- Moving out of state during a divorce may involve some court decisions.gavel image by Cora Reed from Fotolia.com
If you are going through a divorce in Texas and you wish to relocate out of state, there are some complications that could arise under certain circumstances. When a divorcing couple has children, Texas law will intervene in certain circumstances and prevent a move out of state with the children during the divorce. Knowing when you can and cannot move will help you make a smart decision if this scenario applies to you.
Freedom To Relocate
- If you and your spouse are engaged in divorce proceedings and you have no children, Texas will not prevent you from relocating anywhere you choose to go.
However, divorces can often go on for months or even years in some instances and they may involve several appearances in court or with mediators that you will need to attend. If you plan to move during this process, be prepared to travel back and forth for the necessary hearings until the divorce is final. Legally, there is nothing stopping you from relocating during a divorce.
Texas Family Code
- The Texas Family Code is a public policy that attempts to assure any children of divorce have continuing contact on a regular basis with both parents as long as both parents act in the best interests of the child involved.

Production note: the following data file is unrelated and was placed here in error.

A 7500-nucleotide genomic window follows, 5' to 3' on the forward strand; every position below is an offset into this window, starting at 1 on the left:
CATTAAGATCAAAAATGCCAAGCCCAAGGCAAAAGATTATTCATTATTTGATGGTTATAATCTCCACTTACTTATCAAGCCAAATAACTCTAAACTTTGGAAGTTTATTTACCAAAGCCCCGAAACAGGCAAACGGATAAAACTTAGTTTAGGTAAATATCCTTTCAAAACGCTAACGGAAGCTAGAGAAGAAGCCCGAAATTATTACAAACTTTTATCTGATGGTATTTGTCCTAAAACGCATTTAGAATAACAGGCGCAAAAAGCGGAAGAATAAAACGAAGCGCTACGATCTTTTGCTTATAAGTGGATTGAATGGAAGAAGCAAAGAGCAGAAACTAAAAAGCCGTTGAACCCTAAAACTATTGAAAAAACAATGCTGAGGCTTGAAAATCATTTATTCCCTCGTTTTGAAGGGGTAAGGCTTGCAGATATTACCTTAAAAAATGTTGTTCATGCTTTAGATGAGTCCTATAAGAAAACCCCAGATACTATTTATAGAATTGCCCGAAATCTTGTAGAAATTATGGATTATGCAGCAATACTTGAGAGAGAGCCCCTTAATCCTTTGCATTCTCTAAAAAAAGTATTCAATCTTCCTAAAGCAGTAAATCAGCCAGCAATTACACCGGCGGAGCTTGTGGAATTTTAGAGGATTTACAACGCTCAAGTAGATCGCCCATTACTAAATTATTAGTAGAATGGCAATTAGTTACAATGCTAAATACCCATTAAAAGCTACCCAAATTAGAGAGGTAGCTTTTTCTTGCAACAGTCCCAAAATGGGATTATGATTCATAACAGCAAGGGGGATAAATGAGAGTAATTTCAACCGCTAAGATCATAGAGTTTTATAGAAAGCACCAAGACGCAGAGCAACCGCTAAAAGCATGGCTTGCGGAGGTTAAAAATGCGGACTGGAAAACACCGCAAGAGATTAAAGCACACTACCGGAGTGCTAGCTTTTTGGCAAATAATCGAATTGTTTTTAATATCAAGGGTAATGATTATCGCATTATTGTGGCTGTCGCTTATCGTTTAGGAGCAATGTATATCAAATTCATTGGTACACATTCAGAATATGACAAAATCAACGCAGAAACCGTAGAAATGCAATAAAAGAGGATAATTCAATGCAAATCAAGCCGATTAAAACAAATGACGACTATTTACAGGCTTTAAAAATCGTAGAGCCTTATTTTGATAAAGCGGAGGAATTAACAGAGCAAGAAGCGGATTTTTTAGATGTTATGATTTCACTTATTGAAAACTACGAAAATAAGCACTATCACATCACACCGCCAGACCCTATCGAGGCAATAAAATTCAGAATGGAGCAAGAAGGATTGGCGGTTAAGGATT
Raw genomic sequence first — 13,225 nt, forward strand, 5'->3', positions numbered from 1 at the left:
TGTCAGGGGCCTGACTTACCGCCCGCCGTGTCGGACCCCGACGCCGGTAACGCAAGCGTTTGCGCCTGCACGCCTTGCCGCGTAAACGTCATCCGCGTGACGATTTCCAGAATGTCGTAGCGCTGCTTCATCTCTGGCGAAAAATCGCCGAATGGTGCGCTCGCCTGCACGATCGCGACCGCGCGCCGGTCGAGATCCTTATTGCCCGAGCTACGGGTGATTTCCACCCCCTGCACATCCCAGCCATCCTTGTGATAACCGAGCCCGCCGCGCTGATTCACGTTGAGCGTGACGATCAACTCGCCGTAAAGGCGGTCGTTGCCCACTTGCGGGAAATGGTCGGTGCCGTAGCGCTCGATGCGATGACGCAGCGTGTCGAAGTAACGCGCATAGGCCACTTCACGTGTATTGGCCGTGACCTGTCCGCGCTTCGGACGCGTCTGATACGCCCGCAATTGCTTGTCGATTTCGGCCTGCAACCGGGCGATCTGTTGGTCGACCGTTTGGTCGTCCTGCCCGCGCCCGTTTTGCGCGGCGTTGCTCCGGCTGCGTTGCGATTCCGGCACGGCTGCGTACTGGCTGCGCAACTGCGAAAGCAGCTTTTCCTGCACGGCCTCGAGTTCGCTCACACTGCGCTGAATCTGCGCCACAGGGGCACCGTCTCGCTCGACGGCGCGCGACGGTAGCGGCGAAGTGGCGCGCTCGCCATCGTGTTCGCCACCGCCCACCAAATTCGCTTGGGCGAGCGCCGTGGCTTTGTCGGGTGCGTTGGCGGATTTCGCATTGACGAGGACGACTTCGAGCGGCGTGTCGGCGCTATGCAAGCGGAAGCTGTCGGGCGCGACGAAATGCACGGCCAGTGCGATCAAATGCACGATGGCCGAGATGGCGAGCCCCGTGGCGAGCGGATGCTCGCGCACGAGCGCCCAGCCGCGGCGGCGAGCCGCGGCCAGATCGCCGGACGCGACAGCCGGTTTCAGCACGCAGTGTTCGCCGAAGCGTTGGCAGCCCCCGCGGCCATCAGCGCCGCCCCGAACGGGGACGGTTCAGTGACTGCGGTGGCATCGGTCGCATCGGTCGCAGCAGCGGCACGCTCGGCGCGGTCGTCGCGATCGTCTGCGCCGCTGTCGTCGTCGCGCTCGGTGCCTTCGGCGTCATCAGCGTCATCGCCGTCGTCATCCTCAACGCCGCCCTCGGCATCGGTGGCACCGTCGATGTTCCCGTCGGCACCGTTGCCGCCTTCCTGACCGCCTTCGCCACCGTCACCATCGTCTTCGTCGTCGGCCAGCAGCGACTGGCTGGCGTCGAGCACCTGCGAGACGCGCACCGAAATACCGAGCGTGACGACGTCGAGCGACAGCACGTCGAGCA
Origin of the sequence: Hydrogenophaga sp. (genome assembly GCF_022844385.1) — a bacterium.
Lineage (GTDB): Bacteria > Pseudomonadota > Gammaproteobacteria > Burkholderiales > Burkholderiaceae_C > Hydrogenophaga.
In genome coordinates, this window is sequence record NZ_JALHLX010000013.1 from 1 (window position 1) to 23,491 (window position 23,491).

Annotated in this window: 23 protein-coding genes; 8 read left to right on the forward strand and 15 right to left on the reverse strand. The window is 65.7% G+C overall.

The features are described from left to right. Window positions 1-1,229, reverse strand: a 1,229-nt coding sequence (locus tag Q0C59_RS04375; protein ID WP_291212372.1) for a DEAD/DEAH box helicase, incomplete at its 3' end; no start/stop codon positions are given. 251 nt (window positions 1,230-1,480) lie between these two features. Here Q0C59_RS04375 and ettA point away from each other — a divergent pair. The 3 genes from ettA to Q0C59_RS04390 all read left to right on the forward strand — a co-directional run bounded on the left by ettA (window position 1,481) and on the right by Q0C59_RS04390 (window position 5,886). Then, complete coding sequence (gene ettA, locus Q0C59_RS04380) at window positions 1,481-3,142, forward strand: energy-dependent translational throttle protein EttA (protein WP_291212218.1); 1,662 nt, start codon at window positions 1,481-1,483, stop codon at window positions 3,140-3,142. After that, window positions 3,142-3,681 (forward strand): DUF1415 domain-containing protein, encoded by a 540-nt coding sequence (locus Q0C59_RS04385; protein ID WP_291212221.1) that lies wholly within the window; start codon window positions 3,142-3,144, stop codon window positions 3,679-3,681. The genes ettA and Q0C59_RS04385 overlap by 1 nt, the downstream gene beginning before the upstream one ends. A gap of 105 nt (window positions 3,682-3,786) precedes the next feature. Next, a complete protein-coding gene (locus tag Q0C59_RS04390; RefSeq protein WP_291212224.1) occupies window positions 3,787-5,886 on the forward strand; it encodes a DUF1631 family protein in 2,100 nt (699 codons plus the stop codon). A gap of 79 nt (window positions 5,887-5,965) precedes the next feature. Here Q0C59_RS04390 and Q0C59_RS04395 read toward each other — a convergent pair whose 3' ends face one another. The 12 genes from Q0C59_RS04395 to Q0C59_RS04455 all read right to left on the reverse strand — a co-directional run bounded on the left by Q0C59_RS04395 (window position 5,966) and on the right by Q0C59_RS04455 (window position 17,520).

Because of this code, a parent who is engaged in divorce proceedings in which custody and visitation has not been finalized may not take the child out of state to live without the permission of the other parent. Only one parent will be given the right to designate the primary residence of the child, and even then the court may place restrictions on how far away the residence can be.
- Lenz v. Lenz is a Texas family law case that set a precedent for the standards of deciding whether to allow divorced parents to relocate with their children. The idea of moving away from one parent with the child was once presumed to be the less desirable option, but the courts have moved toward a more "fluid balancing test" because of the ease of travel and easier and cheaper communication methods.
Since the Lenz case, Texas has adopted a more open view regarding moving children out of state as long as there is a good faith reason for the move. Among the factors that are judged to determine the child's best interests include the reason for the move, comparison of education, health and opportunities, special needs, effect of extended family, effect on visitation and communication with the other parent.
- Under the Texas Family Code, the court's presumption regarding the best interest of the child is still for the child to remain in the same area as the non-custodial parent. In Texas, when this determination has been made, the child's residence is then bound to the county the non-custodial parent lives in or a county connected to his or her home county, according to the Park Cities Law.